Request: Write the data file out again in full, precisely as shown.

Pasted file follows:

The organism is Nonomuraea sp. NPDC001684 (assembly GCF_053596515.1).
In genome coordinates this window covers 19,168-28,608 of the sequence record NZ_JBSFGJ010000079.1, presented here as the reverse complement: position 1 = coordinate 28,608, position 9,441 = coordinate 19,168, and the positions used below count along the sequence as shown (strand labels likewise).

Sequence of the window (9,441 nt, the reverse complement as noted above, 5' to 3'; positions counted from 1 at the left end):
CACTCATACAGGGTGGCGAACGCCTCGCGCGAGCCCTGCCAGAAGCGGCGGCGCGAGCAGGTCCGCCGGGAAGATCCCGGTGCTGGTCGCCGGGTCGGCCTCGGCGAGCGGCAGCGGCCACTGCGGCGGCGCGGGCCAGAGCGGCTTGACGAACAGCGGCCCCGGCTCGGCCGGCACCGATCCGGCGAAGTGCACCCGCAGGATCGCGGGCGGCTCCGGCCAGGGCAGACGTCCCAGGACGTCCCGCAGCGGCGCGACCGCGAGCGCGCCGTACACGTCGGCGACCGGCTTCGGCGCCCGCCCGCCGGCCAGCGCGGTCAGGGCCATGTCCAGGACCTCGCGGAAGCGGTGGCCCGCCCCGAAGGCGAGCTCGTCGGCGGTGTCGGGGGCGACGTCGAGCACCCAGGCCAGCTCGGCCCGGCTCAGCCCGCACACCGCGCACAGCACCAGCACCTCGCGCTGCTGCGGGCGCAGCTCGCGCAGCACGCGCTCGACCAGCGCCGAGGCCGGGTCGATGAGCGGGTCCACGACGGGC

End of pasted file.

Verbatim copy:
The organism is Nonomuraea sp. NPDC001684 (assembly GCF_053596515.1).
In genome coordinates this window covers 19,168-28,608 of the sequence record NZ_JBSFGJ010000079.1, presented here as the reverse complement: position 1 = coordinate 28,608, position 9,441 = coordinate 19,168, and the positions used below count along the sequence as shown (strand labels likewise).

Sequence of the window (9,441 nt, the reverse complement as noted above, 5' to 3'; positions counted from 1 at the left end):
CACTCATACAGGGTGGCGAACGCCTCGCGCGAGCCCTGCCAGAAGCGGCGGCGCGAGCAGGTCCGCCGGGAAGATCCCGGTGCTGGTCGCCGGGTCGGCCTCGGCGAGCGGCAGCGGCCACTGCGGCGGCGCGGGCCAGAGCGGCTTGACGAACAGCGGCCCCGGCTCGGCCGGCACCGATCCGGCGAAGTGCACCCGCAGGATCGCGGGCGGCTCCGGCCAGGGCAGACGTCCCAGGACGTCCCGCAGCGGCGCGACCGCGAGCGCGCCGTACACGTCGGCGACCGGCTTCGGCGCCCGCCCGCCGGCCAGCGCGGTCAGGGCCATGTCCAGGACCTCGCGGAAGCGGTGGCCCGCCCCGAAGGCGAGCTCGTCGGCGGTGTCGGGGGCGACGTCGAGCACCCAGGCCAGCTCGGCCCGGCTCAGCCCGCACACCGCGCACAGCACCAGCACCTCGCGCTGCTGCGGGCGCAGCTCGCGCAGCACGCGCTCGACCAGCGCCGAGGCCGGGTCGATGAGCGGGTCCACGACGGGC